3. I wish my dreams were that vivid. Every so often, I have a coherent dream that I can remember, but they're few and far between. It's like going to the movies!

    As coincidence would have it, Momma X took psychic healing classes with an old school teacher Beryl Petschauer back in the70's.

    I think anybody who has been with another person long enough can verify communication that bypasses our conscious. Even those 'first impressions' often prove true. Don't discount any of it. There are lots of things we haven't figured out yet.

    1. I don't discount ANYTHING. Well, that's not completely true. There are lots of conspiracy theories that I discount.

  4. I read somewhere that dreams are the opposite of reality - glad about that as some of my dreams are quite scary. Happy that most times dreams don't come true!

  5. Lisabet, this excerpt from your WIP looks totally convincing. Every few months, there is a Psychic Fair where I live, and anyone who wants to test & exercise their psychic ability can try their hand at this kind of thing. One of the simplest tests is to find one red card out of six. (All are face down on the table, and they look identical from the back.) The instructions say that if you hold your palm over each card, the red one will feel hotter. I found that it works! Practice seems to improve accuracy. I also find that it's easier to pick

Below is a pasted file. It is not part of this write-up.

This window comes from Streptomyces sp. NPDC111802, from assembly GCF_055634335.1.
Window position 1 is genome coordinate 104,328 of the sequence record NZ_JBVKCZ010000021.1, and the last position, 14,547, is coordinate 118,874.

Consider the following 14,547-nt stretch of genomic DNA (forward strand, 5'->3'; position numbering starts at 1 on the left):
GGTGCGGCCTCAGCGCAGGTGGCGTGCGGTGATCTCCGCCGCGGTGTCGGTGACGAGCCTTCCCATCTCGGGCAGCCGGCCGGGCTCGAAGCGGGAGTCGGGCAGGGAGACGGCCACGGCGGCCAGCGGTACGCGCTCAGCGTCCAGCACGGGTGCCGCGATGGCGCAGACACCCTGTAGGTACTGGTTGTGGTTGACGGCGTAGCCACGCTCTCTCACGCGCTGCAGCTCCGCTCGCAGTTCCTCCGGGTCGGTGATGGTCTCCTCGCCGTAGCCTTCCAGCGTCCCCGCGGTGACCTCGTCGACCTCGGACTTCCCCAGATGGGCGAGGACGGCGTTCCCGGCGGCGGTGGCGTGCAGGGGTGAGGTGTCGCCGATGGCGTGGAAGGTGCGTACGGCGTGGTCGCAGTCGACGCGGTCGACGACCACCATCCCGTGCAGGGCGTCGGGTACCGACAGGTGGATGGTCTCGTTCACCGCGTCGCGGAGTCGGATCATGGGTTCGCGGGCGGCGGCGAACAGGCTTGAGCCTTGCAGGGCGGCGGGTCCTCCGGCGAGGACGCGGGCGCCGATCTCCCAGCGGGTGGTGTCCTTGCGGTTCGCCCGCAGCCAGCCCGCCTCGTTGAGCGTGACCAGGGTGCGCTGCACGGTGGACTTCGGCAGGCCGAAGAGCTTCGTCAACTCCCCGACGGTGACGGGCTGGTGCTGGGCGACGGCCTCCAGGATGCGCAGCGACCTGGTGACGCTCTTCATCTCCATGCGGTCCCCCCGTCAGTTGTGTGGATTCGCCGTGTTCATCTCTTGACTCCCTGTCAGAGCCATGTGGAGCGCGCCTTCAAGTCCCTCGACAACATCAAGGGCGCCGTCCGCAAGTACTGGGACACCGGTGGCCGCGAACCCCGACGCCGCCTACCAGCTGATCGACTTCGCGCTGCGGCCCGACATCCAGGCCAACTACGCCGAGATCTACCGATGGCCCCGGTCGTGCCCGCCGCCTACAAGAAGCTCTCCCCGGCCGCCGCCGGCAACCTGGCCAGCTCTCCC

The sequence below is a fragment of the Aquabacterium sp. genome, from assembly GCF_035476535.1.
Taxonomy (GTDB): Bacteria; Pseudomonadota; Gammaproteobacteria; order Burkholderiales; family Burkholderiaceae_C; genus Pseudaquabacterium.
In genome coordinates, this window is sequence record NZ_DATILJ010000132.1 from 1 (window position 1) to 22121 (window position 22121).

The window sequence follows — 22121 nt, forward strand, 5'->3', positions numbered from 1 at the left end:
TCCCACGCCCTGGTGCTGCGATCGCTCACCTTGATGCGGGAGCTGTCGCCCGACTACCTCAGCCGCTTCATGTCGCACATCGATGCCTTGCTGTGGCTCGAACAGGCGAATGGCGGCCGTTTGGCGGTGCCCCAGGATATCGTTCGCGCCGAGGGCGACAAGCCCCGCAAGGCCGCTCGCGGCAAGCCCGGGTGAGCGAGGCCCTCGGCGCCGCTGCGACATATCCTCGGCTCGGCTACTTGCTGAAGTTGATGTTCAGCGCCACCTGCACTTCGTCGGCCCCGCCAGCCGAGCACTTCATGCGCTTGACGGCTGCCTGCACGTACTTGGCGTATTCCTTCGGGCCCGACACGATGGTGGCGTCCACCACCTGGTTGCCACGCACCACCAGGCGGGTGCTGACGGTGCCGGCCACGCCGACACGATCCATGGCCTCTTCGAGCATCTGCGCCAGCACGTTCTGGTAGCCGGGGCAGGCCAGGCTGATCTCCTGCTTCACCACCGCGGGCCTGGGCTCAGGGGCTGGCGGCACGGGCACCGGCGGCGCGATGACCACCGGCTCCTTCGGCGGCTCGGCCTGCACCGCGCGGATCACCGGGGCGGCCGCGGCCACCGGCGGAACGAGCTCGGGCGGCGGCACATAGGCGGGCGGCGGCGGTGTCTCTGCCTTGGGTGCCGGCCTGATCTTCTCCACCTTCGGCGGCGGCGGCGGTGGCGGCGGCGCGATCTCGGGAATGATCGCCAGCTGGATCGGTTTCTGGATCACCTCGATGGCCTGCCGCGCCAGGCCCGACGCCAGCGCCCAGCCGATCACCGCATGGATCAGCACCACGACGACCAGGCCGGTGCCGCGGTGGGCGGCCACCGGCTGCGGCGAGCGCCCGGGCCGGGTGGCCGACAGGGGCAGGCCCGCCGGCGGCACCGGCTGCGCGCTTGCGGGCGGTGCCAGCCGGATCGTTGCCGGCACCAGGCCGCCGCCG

the right card when the audience has faith in the process, and there are no skeptics making sarcastic remarks on the sidelines. :)

  6. I flip back and forth on these sorts of things. I've had a few experiences like the ones you describe that made me believe, where I felt a real sense of knowing and connection. But I don't officially believe these things are possible. Jean's comment sort of describes what happens to me—if I'm around skeptics, I get more skeptical, but I get more convinced when around those who believe in these sorts of phenomena. Plenty of it scares me, though, so I find it convenient to try not to believe.

    1. Why does it scare you? Wouldn't it feel better to believe one had some power?